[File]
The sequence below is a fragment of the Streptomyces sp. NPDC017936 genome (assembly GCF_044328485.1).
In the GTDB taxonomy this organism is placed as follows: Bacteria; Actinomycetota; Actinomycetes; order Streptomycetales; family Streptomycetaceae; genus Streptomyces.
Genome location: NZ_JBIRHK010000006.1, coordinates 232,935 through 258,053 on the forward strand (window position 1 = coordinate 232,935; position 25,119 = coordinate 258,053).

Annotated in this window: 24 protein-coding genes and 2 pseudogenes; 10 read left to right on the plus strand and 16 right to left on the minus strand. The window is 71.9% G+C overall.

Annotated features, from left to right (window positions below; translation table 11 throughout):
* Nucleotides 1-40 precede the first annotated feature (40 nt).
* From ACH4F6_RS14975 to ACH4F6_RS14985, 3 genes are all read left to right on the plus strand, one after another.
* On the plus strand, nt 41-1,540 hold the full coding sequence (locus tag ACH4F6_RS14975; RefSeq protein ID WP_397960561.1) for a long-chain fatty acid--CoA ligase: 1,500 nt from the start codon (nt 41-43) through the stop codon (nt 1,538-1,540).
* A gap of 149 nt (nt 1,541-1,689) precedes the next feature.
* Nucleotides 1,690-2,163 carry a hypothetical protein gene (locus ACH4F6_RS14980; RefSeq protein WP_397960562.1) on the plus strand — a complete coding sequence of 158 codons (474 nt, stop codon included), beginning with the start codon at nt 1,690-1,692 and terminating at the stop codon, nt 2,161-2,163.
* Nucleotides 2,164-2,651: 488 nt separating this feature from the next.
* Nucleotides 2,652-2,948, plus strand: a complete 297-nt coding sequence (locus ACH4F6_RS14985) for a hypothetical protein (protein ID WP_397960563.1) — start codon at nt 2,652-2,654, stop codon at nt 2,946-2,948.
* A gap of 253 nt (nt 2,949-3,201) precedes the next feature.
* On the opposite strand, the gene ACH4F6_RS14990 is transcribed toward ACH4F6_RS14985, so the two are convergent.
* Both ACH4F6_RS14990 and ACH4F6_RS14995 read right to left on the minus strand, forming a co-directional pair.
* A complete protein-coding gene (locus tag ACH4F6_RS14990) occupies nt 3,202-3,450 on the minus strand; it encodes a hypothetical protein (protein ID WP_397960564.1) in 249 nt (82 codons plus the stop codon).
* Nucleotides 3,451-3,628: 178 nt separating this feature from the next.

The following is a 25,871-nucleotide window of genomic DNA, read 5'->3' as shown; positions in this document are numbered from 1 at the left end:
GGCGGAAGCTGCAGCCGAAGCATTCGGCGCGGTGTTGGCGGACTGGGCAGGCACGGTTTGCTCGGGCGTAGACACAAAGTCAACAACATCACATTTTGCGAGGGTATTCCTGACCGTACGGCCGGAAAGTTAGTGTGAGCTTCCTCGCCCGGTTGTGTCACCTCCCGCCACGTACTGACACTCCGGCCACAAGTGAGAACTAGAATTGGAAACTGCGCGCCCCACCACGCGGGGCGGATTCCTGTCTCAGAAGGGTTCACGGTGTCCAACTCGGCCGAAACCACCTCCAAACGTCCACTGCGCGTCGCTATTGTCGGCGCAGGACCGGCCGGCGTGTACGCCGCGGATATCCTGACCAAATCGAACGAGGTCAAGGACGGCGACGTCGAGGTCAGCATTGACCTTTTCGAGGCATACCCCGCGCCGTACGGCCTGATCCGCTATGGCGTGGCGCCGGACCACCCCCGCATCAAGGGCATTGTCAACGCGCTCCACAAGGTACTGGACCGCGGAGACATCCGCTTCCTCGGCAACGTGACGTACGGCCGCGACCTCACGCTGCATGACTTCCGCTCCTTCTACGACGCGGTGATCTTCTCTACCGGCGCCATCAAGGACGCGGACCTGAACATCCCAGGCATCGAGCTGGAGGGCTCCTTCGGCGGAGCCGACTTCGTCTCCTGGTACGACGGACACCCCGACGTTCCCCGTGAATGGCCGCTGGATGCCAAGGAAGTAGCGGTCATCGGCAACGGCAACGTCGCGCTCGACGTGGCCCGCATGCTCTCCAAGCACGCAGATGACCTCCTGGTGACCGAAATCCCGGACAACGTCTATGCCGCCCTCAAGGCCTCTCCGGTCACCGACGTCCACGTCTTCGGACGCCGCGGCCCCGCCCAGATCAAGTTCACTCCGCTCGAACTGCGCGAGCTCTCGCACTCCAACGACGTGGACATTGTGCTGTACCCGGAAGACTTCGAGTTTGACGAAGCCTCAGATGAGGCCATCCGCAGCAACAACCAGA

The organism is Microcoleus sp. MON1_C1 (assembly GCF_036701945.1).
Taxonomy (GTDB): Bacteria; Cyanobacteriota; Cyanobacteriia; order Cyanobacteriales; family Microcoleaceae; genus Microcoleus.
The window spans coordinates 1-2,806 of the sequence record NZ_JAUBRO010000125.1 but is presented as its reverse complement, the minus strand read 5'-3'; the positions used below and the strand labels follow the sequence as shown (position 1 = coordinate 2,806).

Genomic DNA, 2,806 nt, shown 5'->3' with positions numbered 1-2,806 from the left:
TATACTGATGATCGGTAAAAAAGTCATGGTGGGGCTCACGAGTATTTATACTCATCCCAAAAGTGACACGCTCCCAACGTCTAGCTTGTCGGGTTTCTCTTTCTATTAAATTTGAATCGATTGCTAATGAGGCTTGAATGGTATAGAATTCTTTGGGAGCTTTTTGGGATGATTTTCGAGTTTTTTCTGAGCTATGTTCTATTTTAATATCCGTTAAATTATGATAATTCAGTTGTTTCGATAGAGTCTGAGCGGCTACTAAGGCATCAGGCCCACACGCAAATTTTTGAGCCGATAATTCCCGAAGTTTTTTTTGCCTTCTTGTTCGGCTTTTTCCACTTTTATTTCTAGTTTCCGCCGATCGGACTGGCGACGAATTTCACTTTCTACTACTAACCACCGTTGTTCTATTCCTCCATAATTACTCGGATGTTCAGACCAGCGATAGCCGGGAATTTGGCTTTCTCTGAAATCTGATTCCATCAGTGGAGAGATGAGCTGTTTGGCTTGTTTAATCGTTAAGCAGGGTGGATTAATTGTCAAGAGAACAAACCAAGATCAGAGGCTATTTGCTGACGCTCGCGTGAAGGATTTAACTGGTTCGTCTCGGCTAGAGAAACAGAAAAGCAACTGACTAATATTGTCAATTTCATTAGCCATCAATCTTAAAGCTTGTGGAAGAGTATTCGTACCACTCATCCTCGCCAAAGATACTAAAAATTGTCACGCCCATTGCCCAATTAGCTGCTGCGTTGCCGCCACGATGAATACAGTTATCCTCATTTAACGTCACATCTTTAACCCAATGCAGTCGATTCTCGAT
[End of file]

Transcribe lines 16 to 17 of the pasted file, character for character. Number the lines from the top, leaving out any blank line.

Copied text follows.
* A complete protein-coding gene (locus tag ACH4F6_RS14990) occupies nt 3,202-3,450 on the minus strand; it encodes a hypothetical protein (protein ID WP_397960564.1) in 249 nt (82 codons plus the stop codon).
* Nucleotides 3,451-3,628: 178 nt separating this feature from the next.